World’s banks told to apply capital rules to climate risks where possible

Reading Time: 2 minutes

LONDON, Dec 8 (Reuters) – Global regulators set out their first guidance on Thursday to show banks how to apply existing capital rules to cover climate change risks that could lead to losses.

Climate change, such as extreme weather events, will affect the value of a bank’s assets, and uncertainties from the transition to a low carbon economy will hit some banking customers.

The Basel Committee of regulators from the world’s main financial centres said international banks should consider how to incorporate climate-related financial risks into their interpretation and application of the existing capital rules.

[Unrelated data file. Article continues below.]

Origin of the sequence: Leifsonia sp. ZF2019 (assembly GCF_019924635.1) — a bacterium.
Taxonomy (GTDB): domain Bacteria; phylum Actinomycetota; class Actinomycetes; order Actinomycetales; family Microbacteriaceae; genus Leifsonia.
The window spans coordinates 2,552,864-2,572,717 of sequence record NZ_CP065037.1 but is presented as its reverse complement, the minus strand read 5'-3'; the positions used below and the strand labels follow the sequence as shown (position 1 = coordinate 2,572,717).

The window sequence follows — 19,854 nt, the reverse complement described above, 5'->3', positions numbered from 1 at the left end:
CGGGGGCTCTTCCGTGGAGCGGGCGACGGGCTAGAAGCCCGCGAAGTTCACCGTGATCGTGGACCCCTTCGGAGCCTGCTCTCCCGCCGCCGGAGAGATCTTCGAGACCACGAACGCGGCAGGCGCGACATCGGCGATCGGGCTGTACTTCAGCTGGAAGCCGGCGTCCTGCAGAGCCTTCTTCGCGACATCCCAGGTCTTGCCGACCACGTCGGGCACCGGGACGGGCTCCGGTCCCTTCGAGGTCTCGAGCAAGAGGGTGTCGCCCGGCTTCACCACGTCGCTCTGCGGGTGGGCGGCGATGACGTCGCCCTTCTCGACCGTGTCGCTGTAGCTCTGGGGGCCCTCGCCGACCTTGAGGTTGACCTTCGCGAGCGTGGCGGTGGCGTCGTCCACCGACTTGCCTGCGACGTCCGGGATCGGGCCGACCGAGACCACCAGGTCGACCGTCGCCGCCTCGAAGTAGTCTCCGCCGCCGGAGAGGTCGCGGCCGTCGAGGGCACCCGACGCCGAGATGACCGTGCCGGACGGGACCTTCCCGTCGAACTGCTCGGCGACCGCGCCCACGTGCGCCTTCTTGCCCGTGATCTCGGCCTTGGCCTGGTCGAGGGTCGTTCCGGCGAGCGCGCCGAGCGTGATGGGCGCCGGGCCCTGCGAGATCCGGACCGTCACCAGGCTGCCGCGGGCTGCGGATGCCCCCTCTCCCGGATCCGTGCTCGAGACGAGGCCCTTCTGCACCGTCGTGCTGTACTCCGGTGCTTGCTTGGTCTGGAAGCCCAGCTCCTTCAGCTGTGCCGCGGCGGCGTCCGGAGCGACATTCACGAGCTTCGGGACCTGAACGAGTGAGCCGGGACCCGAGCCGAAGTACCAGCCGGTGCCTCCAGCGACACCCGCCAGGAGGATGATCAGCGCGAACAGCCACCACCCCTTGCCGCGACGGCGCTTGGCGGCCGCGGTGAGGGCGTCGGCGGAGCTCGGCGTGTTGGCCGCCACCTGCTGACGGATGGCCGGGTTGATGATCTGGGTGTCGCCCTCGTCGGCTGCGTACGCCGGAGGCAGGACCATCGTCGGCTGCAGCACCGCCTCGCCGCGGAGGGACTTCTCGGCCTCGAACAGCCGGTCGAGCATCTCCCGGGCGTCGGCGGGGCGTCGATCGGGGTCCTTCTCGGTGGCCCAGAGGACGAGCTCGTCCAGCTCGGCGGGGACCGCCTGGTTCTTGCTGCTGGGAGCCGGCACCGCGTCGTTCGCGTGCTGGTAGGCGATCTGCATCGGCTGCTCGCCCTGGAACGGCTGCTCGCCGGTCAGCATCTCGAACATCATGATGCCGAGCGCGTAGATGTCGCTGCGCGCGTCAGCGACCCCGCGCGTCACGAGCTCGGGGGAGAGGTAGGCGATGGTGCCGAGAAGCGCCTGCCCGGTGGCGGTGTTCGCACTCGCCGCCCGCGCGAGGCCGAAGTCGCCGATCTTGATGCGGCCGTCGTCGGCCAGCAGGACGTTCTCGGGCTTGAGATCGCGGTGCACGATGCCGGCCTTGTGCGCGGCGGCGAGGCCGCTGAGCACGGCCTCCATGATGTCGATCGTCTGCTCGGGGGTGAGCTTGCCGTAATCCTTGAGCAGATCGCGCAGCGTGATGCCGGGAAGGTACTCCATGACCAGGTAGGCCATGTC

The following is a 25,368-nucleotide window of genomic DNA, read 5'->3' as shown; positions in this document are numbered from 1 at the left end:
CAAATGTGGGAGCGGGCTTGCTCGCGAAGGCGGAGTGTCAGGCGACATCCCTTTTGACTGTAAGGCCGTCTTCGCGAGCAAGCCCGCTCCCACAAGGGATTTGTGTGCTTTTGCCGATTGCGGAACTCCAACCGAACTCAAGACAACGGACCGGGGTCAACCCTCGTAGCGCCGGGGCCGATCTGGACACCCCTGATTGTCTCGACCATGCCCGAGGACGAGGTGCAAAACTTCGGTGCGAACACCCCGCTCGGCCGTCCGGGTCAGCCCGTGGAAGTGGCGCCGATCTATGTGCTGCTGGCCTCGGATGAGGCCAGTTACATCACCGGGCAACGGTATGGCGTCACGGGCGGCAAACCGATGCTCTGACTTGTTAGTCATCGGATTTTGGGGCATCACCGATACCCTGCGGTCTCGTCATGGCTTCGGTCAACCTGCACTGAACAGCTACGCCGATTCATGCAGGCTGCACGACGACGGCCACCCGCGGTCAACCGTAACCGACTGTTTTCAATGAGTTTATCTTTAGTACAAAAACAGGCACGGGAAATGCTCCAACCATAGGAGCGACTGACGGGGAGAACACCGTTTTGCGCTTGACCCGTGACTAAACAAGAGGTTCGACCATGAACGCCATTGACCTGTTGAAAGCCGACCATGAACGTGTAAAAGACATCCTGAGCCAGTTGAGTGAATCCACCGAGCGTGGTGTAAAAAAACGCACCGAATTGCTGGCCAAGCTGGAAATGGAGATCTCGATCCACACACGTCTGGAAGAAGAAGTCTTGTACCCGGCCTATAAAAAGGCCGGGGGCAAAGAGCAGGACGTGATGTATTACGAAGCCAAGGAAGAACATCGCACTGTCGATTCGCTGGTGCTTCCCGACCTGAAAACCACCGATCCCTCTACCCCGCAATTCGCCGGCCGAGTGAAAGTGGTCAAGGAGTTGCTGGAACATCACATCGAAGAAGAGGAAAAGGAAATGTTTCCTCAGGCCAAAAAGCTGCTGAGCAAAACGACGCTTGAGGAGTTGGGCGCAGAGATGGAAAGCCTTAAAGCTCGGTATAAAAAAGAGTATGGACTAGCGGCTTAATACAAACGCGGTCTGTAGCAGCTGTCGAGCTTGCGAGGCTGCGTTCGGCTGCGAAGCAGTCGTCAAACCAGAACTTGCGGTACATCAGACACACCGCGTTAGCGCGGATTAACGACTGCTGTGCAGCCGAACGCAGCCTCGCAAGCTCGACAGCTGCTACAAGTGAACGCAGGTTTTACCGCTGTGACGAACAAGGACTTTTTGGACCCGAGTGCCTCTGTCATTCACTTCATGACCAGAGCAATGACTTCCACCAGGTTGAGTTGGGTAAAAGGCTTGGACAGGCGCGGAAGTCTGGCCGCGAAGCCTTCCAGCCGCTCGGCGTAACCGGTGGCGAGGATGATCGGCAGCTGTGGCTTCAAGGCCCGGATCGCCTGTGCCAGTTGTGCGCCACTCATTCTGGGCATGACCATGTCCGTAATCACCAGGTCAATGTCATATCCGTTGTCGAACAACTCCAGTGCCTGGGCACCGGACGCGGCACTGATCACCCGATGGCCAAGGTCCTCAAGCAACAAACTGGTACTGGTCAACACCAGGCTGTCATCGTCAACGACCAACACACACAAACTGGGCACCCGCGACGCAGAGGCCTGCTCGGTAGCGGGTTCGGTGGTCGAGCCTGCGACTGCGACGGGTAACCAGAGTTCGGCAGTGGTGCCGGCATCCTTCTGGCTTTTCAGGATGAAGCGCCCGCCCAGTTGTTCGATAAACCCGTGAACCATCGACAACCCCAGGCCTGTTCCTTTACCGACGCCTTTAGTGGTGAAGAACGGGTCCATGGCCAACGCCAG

It set out a suite of frequently asked questions to help banks grappling with how to predict potential losses years into the future using patchy data.

“Where appropriate, the responses explicitly acknowledge data limitations and recognise that practices will evolve iteratively over time, and therefore allow for flexibility while promoting a globally consistent implementation of the Basel Framework,” the committee said in a statement.

The guidance piles pressure on banks to become more granular in their approach to climate change while Basel considers whether bespoke capital rules are needed.

Central banks like the European Central Bank, Bank of England and Bank of France have already begun climate-related stress-testing of lenders, although the outcome of these exercises had no direct impact on capital requirements for now.

(Reporting by Huw Jones; Editing by Hugh Lawson)

Once you're here...

%d bloggers like this: